Like many records which were released in the first weeks of the lockdown, we’ve had to bide our time on a physical edition of Kaitlyn Aurelia Smith’s ‘The Mosaic Of Transformation’. Now, a few months on from its digital drop, the wait is over, giving us the chance to delight at Smith’s verdant synthscapes all over again. ‘The Mosaic Of Transformation’ is the latest synthetic music wonder from an artist who is rapidly becoming a leader in her field. Running with the sounds of Terry Riley, Suzanne Ciani and other mid-century electronics masters, Smith fashions a series of tracks here which hum with life-affirming energy.
There’s a particular strain of NYC hip-hop that will continue to sprout flowers long after the city gets ‘Day After Tomorrow’-ed by rising sea levels. I don’t mean hard-bodied knuckle-head anthems ala M.O.P., though that sound’s still got plenty of gas in the tank - I’m talking about the more whimsical and ephemeral kind of street poetry which is delivered by artists like Wiki, MIKE and billy woods. Pan Amsterdam, the recently-minted rap alias of trumpeter/composer Leron Thomas, is very much part of this continuum. On the ‘Ha Chu’ LP we get Thomas mining meditative profundities from quotidian experience over beats which teeter between jazz-hop elegance and a somewhat choppier style. Jason Williamson and Iggy Pop are among the guest features.
Given that Pontiac Streator began turning heads with a couple of drops on Huerco S.’s West Mineral Ltd. it’s fitting that the Philadelphia-based producer now follows labelmates Exael and uon over to Motion Ward for the release of new LP ‘Triz’. The two labels have been incubating an innovative offshoot of ambient music between them, one which cross-pollinates illbient, fourth world and new-age influences with a sort of contemporary concrete sensibility, and it’s a style which is in full effect once more here. Strange and beguiling, ‘Triz’ is contemplative music for a world which provides us no easy answers at the time of writing.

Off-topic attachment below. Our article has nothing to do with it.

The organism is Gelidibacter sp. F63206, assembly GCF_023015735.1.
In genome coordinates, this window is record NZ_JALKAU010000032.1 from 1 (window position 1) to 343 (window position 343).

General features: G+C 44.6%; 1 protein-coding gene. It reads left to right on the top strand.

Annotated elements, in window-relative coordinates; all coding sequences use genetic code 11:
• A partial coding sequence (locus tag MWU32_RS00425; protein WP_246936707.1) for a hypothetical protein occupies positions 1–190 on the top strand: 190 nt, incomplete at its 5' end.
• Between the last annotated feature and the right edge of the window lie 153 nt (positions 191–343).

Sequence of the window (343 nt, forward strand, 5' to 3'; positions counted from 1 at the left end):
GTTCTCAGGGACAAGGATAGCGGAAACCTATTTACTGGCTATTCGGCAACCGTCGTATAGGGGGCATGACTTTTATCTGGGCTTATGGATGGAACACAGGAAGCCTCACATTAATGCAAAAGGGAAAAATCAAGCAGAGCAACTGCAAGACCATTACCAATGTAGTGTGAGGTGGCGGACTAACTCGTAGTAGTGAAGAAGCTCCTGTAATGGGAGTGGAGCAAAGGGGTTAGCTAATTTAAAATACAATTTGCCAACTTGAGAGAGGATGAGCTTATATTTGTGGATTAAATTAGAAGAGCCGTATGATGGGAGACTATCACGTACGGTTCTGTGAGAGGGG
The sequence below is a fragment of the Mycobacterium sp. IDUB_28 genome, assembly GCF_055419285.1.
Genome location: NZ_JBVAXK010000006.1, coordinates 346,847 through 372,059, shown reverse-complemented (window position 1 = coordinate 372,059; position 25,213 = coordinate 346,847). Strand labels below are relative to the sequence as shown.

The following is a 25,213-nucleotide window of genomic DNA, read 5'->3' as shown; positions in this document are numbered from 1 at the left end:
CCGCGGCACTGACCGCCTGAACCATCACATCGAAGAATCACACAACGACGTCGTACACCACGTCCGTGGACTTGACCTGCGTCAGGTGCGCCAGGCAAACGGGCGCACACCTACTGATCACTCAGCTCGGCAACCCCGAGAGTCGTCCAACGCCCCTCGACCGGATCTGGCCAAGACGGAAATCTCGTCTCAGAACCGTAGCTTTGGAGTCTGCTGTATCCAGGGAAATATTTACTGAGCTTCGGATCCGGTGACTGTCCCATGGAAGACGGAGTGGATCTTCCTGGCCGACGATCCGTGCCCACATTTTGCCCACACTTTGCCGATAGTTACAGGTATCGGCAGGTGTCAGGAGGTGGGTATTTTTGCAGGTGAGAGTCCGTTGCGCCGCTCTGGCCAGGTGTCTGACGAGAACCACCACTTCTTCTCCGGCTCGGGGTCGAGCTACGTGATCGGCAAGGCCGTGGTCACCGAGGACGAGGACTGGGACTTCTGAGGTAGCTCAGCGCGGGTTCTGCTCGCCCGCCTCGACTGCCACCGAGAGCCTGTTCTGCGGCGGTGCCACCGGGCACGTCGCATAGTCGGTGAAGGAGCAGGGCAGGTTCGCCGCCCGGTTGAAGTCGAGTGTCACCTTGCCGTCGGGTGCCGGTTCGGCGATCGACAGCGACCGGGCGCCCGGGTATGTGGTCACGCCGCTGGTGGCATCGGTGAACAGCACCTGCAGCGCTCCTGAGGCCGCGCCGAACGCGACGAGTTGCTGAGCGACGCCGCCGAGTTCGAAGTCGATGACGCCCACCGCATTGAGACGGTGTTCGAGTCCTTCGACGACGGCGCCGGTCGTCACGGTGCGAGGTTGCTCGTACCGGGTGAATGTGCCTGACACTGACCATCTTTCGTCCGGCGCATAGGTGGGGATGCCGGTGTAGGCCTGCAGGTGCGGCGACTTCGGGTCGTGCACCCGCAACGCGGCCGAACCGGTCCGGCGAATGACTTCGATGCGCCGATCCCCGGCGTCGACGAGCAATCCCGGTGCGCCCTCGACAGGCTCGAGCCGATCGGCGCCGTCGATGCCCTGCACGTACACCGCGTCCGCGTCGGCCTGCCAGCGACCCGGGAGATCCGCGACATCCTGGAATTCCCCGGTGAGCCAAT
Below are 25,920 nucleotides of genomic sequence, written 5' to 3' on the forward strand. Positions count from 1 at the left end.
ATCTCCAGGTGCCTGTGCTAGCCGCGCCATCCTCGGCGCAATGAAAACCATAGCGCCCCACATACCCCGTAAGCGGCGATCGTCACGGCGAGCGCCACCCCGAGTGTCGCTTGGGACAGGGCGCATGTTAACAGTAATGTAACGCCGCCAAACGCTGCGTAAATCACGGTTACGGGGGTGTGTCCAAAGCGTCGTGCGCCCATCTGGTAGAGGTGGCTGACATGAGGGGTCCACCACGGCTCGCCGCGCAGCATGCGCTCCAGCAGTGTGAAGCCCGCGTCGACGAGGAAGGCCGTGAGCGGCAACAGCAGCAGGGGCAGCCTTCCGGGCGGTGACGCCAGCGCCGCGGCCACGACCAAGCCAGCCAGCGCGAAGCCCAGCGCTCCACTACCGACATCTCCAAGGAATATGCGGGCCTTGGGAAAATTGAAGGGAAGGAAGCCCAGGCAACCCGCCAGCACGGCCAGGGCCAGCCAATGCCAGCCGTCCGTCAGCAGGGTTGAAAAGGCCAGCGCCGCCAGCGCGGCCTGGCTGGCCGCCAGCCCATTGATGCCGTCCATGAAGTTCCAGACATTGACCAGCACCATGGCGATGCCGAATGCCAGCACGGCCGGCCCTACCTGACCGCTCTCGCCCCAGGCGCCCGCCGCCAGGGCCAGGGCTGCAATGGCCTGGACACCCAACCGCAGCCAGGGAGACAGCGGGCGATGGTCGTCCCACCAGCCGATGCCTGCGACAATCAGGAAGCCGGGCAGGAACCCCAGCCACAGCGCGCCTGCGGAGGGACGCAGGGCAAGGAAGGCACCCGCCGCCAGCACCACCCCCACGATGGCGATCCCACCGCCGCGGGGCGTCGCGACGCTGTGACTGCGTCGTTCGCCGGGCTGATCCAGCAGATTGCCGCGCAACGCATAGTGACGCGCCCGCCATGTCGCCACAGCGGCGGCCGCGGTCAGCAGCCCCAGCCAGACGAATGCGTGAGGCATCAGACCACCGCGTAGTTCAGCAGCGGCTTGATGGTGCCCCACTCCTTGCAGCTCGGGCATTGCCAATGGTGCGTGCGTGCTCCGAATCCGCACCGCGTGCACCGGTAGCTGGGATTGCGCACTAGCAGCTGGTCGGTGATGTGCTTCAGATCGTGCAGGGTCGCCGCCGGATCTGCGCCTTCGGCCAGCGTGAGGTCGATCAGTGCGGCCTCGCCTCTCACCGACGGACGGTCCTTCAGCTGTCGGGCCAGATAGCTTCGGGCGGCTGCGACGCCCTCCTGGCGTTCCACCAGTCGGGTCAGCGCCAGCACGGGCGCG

As a music fan you’re always chasing those times when you hit play on a record and it makes you go; “this is it, this is the good stuff right here.” They’re moments made all the more special by their scarcity - and when I listened to Rian Treanor’s ‘File Under UK Metaplasm’ for the first time, I had one. Treanor’s been a startlingly original producer for several years now, turning out jerking, highwire electronic music for labels like The Death Of Rave and Planet Mu. On his second studio LP he synthesises the breakneck Tanzanian singeli sound fronted by Nyege Nyege Tapes into his thrillingly unpredictable style. The end result comes off like an early Warp release blasted into hyperspace. Amazing work.